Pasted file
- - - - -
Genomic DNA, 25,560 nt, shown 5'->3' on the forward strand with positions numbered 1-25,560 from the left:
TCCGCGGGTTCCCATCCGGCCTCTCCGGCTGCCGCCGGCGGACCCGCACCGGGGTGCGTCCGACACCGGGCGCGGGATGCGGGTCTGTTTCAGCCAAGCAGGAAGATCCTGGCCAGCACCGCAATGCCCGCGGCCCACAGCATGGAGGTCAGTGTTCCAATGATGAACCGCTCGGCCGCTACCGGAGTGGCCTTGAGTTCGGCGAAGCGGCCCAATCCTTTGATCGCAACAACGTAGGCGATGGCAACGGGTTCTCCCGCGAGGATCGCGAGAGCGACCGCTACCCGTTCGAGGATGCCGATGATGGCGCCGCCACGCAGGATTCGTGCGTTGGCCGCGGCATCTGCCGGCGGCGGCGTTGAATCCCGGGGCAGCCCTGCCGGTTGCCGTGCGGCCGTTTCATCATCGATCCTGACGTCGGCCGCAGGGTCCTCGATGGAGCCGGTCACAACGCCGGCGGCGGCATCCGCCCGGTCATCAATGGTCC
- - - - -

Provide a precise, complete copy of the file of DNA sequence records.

Genomic DNA, 25,560 nt, shown 5'->3' on the forward strand with positions numbered 1-25,560 from the left:
TCCGCGGGTTCCCATCCGGCCTCTCCGGCTGCCGCCGGCGGACCCGCACCGGGGTGCGTCCGACACCGGGCGCGGGATGCGGGTCTGTTTCAGCCAAGCAGGAAGATCCTGGCCAGCACCGCAATGCCCGCGGCCCACAGCATGGAGGTCAGTGTTCCAATGATGAACCGCTCGGCCGCTACCGGAGTGGCCTTGAGTTCGGCGAAGCGGCCCAATCCTTTGATCGCAACAACGTAGGCGATGGCAACGGGTTCTCCCGCGAGGATCGCGAGAGCGACCGCTACCCGTTCGAGGATGCCGATGATGGCGCCGCCACGCAGGATTCGTGCGTTGGCCGCGGCATCTGCCGGCGGCGGCGTTGAATCCCGGGGCAGCCCTGCCGGTTGCCGTGCGGCCGTTTCATCATCGATCCTGACGTCGGCCGCAGGGTCCTCGATGGAGCCGGTCACAACGCCGGCGGCGGCATCCGCCCGGTCATCAATGGTCC